WASHINGTON (CN) - The Pentagon does not have to share videos of 45 forced cell extractions and one forced haircut that occurred at Guantanamo Bay, a federal judge ruled.
The International Counsel Bureau (ICB) and the law firm Pillsbury Winthrop had partnered up in 2008 to demand records on four Kuwaiti men being held at the Guantanamo Bay Naval Base.
The Pentagon tried to withhold video recordings that show Guantanamo guards forcing prisoners out of their cells, but U.S. District Judge John Bates rejected that maneuver earlier this year.
Bates also forced the department to search its database using additional spellings of the name Abu Khallaad.
The judge later found that the Pentagon had rightfully withheld audio recordings, and he decided last week that the additional records search passed scrutiny.
Bates made the determination after examining three of videos of forced cell extractions in camera, and granted the Pentagon's motion for summary judment.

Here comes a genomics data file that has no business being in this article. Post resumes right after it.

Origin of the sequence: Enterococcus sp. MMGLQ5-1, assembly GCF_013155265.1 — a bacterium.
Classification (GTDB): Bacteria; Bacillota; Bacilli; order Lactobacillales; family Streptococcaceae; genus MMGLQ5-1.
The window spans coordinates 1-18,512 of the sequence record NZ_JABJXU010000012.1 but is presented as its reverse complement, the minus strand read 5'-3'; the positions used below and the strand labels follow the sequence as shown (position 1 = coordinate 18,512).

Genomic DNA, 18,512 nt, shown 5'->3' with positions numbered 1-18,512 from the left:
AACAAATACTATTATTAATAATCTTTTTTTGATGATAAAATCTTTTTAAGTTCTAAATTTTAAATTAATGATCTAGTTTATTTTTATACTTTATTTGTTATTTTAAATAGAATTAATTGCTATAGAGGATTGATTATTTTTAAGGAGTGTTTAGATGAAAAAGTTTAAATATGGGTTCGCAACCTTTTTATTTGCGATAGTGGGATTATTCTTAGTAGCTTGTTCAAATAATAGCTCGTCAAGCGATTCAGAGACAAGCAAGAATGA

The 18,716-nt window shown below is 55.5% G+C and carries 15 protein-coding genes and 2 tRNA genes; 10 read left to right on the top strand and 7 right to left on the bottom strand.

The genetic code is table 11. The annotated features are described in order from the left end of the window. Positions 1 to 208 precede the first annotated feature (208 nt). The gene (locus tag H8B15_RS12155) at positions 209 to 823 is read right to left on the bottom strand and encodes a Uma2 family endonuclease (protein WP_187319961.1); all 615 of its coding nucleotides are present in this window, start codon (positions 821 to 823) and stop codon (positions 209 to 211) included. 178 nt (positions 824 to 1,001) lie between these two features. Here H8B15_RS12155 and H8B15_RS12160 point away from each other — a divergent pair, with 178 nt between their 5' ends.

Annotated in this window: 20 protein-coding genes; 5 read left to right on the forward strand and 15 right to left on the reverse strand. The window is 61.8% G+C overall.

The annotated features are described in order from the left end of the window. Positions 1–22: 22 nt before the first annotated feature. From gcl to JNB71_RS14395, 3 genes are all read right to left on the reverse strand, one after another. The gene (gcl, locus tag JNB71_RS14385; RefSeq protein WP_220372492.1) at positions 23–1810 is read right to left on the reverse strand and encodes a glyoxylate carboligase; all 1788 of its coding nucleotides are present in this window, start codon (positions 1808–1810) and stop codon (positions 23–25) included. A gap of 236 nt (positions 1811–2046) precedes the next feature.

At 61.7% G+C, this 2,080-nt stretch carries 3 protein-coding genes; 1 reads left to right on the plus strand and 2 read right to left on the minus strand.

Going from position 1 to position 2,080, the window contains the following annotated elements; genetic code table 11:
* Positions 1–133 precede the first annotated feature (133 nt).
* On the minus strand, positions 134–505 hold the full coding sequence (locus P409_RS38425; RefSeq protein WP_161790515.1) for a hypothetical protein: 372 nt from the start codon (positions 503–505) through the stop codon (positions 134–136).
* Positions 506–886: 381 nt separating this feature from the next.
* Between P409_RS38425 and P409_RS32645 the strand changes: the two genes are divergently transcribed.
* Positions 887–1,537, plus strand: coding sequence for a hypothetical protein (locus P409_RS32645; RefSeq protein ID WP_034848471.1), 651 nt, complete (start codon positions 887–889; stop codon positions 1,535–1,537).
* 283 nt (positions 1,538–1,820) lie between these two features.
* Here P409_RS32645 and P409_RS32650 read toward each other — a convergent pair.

"The department ... also states that some detainees, as an act of resistance, choose to be forcibly extracted from their cells rather than comply with the detention facility's rules," Bates wrote. "If the videos were made public, it would encourage more detainees to engage in disruptive behavior that would likely result in forced cell extractions, hereby increasing the likelihood of injury to both detainees and military personnel."
According to the ruling, the 45 videos of cell extractions, the single video of a haircut performed on a restrained prisoner and the spelling of Khallaad's name were the final issues of the case.
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